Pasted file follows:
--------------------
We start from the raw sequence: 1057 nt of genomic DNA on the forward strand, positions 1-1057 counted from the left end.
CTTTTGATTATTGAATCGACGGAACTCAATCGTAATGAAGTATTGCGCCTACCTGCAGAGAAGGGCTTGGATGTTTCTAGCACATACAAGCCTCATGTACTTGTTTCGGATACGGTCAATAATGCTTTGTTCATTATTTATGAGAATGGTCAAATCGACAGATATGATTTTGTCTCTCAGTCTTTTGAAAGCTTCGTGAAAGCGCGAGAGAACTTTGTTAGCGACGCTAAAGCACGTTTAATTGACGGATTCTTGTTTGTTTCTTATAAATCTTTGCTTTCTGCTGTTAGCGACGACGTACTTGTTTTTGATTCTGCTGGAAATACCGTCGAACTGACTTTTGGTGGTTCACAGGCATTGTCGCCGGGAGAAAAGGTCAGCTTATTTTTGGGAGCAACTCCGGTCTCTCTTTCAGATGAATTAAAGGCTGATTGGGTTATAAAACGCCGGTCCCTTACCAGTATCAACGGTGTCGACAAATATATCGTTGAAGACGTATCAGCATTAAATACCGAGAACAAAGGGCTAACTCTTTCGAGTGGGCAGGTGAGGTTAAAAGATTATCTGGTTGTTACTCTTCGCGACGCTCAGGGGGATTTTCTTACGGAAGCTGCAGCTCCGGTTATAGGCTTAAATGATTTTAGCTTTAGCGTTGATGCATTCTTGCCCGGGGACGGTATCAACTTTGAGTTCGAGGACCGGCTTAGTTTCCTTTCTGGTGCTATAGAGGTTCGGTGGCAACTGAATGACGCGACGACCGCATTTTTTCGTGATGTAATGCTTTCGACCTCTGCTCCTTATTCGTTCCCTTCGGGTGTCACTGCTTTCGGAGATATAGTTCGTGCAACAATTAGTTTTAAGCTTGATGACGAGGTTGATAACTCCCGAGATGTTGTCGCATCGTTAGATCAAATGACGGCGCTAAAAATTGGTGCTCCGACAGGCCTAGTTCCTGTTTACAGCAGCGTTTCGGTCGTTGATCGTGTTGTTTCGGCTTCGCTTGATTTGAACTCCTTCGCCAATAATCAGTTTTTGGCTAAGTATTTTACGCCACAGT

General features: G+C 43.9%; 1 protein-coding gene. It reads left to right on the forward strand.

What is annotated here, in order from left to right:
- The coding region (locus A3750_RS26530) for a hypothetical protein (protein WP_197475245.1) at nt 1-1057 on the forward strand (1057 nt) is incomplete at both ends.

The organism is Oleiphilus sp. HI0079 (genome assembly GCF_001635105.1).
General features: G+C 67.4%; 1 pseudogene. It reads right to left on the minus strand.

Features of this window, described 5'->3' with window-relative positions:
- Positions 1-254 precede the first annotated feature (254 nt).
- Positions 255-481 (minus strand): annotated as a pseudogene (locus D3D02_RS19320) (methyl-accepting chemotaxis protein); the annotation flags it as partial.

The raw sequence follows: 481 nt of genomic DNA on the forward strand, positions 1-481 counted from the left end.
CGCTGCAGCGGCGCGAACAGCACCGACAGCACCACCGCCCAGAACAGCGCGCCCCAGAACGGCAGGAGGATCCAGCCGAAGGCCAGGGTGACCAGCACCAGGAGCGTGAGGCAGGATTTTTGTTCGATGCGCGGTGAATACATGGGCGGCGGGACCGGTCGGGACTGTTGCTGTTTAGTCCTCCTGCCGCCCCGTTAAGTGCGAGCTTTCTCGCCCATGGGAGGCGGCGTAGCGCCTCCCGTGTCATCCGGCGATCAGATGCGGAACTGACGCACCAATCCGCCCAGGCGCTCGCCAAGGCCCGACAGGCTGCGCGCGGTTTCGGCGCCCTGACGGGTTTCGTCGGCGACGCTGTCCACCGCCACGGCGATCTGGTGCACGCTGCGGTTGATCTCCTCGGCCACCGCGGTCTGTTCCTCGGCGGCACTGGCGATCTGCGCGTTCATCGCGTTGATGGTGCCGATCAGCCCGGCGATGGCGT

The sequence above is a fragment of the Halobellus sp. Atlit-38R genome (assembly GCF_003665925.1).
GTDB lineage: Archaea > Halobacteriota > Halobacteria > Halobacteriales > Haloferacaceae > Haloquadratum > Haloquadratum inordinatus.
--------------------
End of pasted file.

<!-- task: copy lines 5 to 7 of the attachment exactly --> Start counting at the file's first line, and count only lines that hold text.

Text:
- The coding region (locus A3750_RS26530) for a hypothetical protein (protein WP_197475245.1) at nt 1-1057 on the forward strand (1057 nt) is incomplete at both ends.

The organism is Oleiphilus sp. HI0079 (genome assembly GCF_001635105.1).
General features: G+C 67.4%; 1 pseudogene. It reads right to left on the minus strand.